This review is published as part of DraftKings Network’s 2023 New York Film Festival coverage.
The overall landscape inside Foe is one of the nightmarish outcomes scientists have warned us about for decades. Much of the Earth has been rendered inhabitable due to excessive heat and daily natural disasters. Food is scarce, and humanity is looking for ways to cope with an increasingly unlivable situation. On a smaller scale, a longtime couple, Junior (Paul Mescal) and Henrietta (Saoirse Ronan) live on a farm and sustain things as best as possible. One night, they are visited by somewhat in a futuristic car with extremely bright headlights. His name is Terrance (Aaron Pierre), and he works for a company called OuterMore, which is building a major space station and selecting people to come aboard (a modern tech company’s dream).
But there are a couple of potential problems with this opportunity. Junior is the lone representative of the couple to be selected as a potential to go to the place named The Installation. Not right away, however! This will occur within two years, and Junior and Henrietta will have to reckon with the prospect of living without each other. However, there might be a 2065-year solution to that. Terrance proposes that an android copy of Junior be put in his place during his prolonged absence. This entity will supposedly be like Junior hasn’t even left – it will have all his memories intact and all the mannerisms down to a tee.
Garth Davis’s adaptation of Iain Reid’s 2018 book of the same name addresses how weird and uncomfortable something like this could be while trying to be a portrait of a marriage that could have potentially lost its way. It’s hard not to when there’s so little to do in a world progressively falling apart. Junior is not necessarily keen on having a stand-in play his role. While Henrietta is initially angry at being left behind, it’s shown she’s a little more open to the idea.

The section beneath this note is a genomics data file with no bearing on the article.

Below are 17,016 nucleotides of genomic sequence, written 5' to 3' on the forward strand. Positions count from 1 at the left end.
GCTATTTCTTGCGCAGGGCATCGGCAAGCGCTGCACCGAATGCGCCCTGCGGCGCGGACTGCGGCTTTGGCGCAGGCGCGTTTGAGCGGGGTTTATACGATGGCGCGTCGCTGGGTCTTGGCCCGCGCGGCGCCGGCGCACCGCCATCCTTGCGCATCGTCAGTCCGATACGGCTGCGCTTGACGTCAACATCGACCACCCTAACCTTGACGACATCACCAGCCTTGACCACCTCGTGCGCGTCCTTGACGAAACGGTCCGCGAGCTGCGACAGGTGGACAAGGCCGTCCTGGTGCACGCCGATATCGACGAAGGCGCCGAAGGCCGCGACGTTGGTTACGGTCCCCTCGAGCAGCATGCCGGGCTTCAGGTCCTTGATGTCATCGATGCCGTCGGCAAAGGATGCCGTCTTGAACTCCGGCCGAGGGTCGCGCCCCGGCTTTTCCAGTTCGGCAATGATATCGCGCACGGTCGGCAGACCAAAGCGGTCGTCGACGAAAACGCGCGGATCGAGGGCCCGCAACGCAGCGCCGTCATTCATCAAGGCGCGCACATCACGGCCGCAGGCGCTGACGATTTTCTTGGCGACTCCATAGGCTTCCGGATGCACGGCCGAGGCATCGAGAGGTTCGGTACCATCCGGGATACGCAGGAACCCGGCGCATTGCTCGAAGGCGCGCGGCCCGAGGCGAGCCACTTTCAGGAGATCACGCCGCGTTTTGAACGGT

The film conveys in small doses that this union has frayed over time. They were married as high school sweethearts and exist in a secluded place where there isn’t a lot outside of one another. Junior works at a chicken factory and Henrietta as a waitress, and that’s the extent of human interaction outside of their home life. Henrietta also expresses she used to love to play the piano – but for some reason, Junior is against hearing her play. It’s not that you don’t want to buy in that love will somehow conquer all. Mescal and Ronan make you want to believe their characters can find their center again in the limited time they have left – whether it be from Earth collapsing or a living tissue having clones.
Even with that investment, Foe doesn’t feel like it knows what it wants to say. Things get even more complicated when Terrance lets Junior and Henrietta realize he has to stay in their house for a while. From then on, his character is more of a pseudo-psychiatrist trying to chronicle everything that makes Junior tick, but uncovers why their union has hit a rough point. We get this beautiful imagery of landscapes provided by the camera work of Mátyás Erdély. It invokes the feeling that passion and admiration can be reclaimed even during turbulent times.
With that being said, Foe does an about-face and suddenly remembers it has a Twilight Zone-esque premise it has to satisfy. A revelatory situation in the third act is supposed to pull a heightened sense of despair out of both our main characters and the audience. But it falls mainly flat because of some dialogue choices and the way the theme intrudes on what the film tells us.
At the beginning of Foe, Terrance asks Junior and Henrietta if they want to continue to live mundane lives or if they want to be a part of something special and unique. The sheer suggestion of a split helps uncover what has long been festering on the farm grounds. It feels like that is the lesson the film is going for – but it also brings the android element in. The saying is three’s a crowd, and that’s precisely what it feels like in this particular narrative.